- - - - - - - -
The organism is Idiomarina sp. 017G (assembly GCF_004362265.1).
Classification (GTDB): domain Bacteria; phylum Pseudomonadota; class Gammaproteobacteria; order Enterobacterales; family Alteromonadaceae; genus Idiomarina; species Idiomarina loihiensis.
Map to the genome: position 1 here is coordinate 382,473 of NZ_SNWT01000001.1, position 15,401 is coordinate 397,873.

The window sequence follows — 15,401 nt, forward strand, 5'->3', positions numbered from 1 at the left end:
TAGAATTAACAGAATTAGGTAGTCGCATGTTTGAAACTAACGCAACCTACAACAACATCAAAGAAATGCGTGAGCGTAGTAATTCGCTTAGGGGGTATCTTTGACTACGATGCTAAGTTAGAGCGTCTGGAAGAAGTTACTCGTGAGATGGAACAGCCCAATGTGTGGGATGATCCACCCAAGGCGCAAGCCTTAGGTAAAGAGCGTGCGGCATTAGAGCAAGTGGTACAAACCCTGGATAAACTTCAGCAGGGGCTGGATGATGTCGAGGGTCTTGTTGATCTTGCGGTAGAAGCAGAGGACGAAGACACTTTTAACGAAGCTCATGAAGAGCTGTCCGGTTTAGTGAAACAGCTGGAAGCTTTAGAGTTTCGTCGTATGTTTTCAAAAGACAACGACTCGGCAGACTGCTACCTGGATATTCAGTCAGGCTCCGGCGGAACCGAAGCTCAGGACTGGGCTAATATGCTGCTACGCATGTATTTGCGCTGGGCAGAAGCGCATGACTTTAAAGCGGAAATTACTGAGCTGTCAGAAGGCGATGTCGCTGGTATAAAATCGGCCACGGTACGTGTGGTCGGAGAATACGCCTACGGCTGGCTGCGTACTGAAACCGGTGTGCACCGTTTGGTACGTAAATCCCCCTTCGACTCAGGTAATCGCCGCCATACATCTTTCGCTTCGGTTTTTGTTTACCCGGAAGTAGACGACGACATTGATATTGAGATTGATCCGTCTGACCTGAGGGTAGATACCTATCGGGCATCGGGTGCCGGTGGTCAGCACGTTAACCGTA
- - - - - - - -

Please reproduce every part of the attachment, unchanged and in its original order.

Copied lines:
The organism is Idiomarina sp. 017G (assembly GCF_004362265.1).
Classification (GTDB): domain Bacteria; phylum Pseudomonadota; class Gammaproteobacteria; order Enterobacterales; family Alteromonadaceae; genus Idiomarina; species Idiomarina loihiensis.
Map to the genome: position 1 here is coordinate 382,473 of NZ_SNWT01000001.1, position 15,401 is coordinate 397,873.

The window sequence follows — 15,401 nt, forward strand, 5'->3', positions numbered from 1 at the left end:
TAGAATTAACAGAATTAGGTAGTCGCATGTTTGAAACTAACGCAACCTACAACAACATCAAAGAAATGCGTGAGCGTAGTAATTCGCTTAGGGGGTATCTTTGACTACGATGCTAAGTTAGAGCGTCTGGAAGAAGTTACTCGTGAGATGGAACAGCCCAATGTGTGGGATGATCCACCCAAGGCGCAAGCCTTAGGTAAAGAGCGTGCGGCATTAGAGCAAGTGGTACAAACCCTGGATAAACTTCAGCAGGGGCTGGATGATGTCGAGGGTCTTGTTGATCTTGCGGTAGAAGCAGAGGACGAAGACACTTTTAACGAAGCTCATGAAGAGCTGTCCGGTTTAGTGAAACAGCTGGAAGCTTTAGAGTTTCGTCGTATGTTTTCAAAAGACAACGACTCGGCAGACTGCTACCTGGATATTCAGTCAGGCTCCGGCGGAACCGAAGCTCAGGACTGGGCTAATATGCTGCTACGCATGTATTTGCGCTGGGCAGAAGCGCATGACTTTAAAGCGGAAATTACTGAGCTGTCAGAAGGCGATGTCGCTGGTATAAAATCGGCCACGGTACGTGTGGTCGGAGAATACGCCTACGGCTGGCTGCGTACTGAAACCGGTGTGCACCGTTTGGTACGTAAATCCCCCTTCGACTCAGGTAATCGCCGCCATACATCTTTCGCTTCGGTTTTTGTTTACCCGGAAGTAGACGACGACATTGATATTGAGATTGATCCGTCTGACCTGAGGGTAGATACCTATCGGGCATCGGGTGCCGGTGGTCAGCACGTTAACCGTA